Snoring myths

Snoring is a genuine health concern that plays mischief with yours and other’s sleep. However, our socio-economic condition is such that the concept of snoring is clouded with a lot of myths, which leads people to often assume snoring is not a big issue.

Some of the myths around snoring are:

It is normal to snore- People often underplay snoring by terming it normal. The long and short of this myth is - it is not normal. Snoring indicates your struggle to breath normally while sleeping.

Only old/overweight people snore- While obesity and ageing are major reasons for snoring, it doesn’t mean that young and lean people are not prone to snoring.

Snoring doesn’t call for treatment- Snoring can pose serious health concerns in the long-term. Therefore, it surely warrants treatment, as it disrupts normal sleeping patterns and deep sleep, apart from other health concerns.

Shedding kilos will cure snoring- While losing weight can help, but obesity is not the only cause for snoring. Thus, it is always good to seek some professional help. Moreover, often snoring causes excess weight, rather than the other way around.


Sleep Revitalizes your Mind, Body, & Heart

The body goes under many transformations, while it is in the state of rest during sleep. There are many essential functions that take place in the body such as tissue repair, memory and energy restoration, release of essential hormones, muscle relaxation, and others. While you are asleep, the brain releases indispensable hormones that promote tissue growth. This process helps your body rejuvenate from the daily hustle bustle. Moreover, tissue growth aids in the recovery from wounds or cuts. Sunita Kumar, Co-Director, Centre for Sleep Disorders, Loyola University Medical Centre, aptly remarks that during sleep the body produces more white blood cells, to fight countless bacteria and viruses1. The heart rate also registers a dip during sleep, which according to Ms. Kumar, strengthens the heart as it is at rest with lowered activity. Moreover, a good night’s sleep also reduces the chances of getting afflicted with heart diseases.

Good Sleep = Sharp Memory

Sleep is a time, when becomes sharp and strong. Sleep quantity and quality play a fundamental role in determining what one remembers and what one doesnt. Therefore, development of long-term memory (LTM) from short-term memory (STM) happens during sleep.  Scientific researches state that the brain follows a different mechanism for storing memories through the hippocampus and neo-cortex areas. Hippocampus helps you to remember your life experiences (childhood memories), while the neo-cortex is responsible for remembering the concepts you learn (name of a color). Communications and sync between the two, helps in learning new data and updating old ones.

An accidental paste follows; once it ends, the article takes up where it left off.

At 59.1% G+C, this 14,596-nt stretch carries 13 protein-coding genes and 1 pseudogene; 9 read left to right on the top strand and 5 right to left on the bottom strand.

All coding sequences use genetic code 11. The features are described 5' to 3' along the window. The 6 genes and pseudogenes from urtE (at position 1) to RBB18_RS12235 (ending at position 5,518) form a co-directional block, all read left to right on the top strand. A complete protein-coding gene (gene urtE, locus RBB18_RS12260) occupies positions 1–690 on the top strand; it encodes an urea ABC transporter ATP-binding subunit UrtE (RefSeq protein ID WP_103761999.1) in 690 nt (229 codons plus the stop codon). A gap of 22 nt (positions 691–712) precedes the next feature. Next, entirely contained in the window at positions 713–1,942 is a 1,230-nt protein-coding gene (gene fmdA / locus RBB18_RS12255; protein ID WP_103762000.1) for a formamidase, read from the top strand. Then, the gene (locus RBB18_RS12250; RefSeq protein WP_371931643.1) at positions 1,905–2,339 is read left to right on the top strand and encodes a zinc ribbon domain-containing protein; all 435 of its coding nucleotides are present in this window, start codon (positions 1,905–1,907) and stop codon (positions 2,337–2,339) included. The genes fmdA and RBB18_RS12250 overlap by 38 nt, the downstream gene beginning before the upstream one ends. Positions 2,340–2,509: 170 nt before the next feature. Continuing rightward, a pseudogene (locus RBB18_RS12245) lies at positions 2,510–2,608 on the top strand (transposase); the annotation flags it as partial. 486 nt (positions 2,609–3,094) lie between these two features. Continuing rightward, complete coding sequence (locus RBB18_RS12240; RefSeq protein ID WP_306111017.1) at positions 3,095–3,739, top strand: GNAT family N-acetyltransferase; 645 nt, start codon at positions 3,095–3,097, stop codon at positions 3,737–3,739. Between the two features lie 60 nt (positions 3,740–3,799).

Sleep Steers Hormonal Hunger

Sleep not only affects your energy levels and mental functions, but also regulates your body weight. Improper sleep is related to the increasing cases of obesity, worldwide2. Many hormones which regulate the feeling of hunger (ghrelin) and signal the feeling of being full (leptin), are all influenced by the quality of your sleep.  Leptin: This is also known as satiety hormone, which is produced by the fat cells of the body. It prevents overeating by sending signals to the brain that the body does not require more food, as there is enough to fuel the body.  Ghrelin: This hunger hormone is produced in the gastrointestinal tract, which signifies the body that there is need for food. This hormone rises in the body, when you feel hungry and decreases when you have consumed some food.  Studies show that people who have disrupted patterns of sleep - have larger appetite, because of higher ghrelin secretion and lowered secretion of leptin. This imbalance in the secretion of these hormones is a result of improper sleep patterns3.